52: Pete Carter at P&G believes in the power of an idea

[spp-player url=”https://chtbl.com/track/8DD17/https://dts.podtrac.com/redirect.mp3/traffic.omny.fm/d/clips/d5cb5b8d-30bb-4ccd-9f38-aa0700319938/962d4c65-fee8-4a35-9f9b-aa0700da6e70/1579652e-00f5-4c39-86bb-aa0700e00f03/audio.mp3″]

As part of an ongoing series of conversations with 2017 Effie-winning marketers, Alan Hart talks with Pete Carter who, as marketing director at Procter & Gamble, heads up the Pantene business.

Carter talks in detail about Pantene’s “#DadDo” campaign. The 2016 campaign was unveiled, somewhat unconventionally, leading up to and during Super Bowl 50 (the league eschewed the use of a Roman numerals that year to highlight the game’s golden anniversary). The campaign utilized a series of how-to videos and in-store activations before culminating in a 30-second spot that did not air during the game. Carter describes it as a Super Bowl spot without the Super Bowl buy.

One aspect of the campaign Carter touches on is that they knew they had a powerful idea but were faced with logistical challenges in getting it in front of people during the advertising industry’s highest-profile extravaganza. Ultimately, Carter and Pantene went for it. Carter summed up how they arrived at their decision: “You know what? We’re going to do this…we’re just going to find a different way.”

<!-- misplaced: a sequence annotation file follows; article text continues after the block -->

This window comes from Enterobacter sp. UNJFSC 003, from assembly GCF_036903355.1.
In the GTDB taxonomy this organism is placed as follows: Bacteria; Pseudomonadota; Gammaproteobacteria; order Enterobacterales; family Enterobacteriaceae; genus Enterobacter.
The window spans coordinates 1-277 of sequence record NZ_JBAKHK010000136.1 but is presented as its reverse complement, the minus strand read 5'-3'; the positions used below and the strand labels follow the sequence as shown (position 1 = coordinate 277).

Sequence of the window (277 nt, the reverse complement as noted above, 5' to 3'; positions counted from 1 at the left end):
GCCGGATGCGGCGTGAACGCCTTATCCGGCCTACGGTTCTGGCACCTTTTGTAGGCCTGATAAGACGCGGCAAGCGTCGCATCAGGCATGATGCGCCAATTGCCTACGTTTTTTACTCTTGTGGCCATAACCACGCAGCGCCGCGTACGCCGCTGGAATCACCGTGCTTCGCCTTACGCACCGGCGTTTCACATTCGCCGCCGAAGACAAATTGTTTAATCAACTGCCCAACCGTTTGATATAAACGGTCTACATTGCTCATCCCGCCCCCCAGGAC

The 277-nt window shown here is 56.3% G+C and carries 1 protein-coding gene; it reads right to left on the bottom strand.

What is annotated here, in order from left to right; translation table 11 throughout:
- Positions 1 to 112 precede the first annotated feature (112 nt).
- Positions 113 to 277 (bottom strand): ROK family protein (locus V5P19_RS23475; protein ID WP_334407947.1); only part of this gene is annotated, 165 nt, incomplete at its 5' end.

They did find a way, and it paid off big. The “#DadDo” campaign took home a 2017 Effie.

Highlights from this week’s “Marketing Today” podcast include:

  • A natural fit: An overview of Pantene’s “#DadDo” campaign. (1:53)
  • Basing decisions on judgment, not data. (8:57)
  • Carter defines marketing effectiveness: “When the consumer chooses our brand in preference to others. In other words: purchase.” (10:51)
  • “Getting people to turn toward our brand.” (14:11)
  • “I love creative people, and the way they think,” says Carter. (17:07)
  • An ongoing marketing challenge: “We have been susceptible to the shiny, new object.” (22:55)

Leave a Reply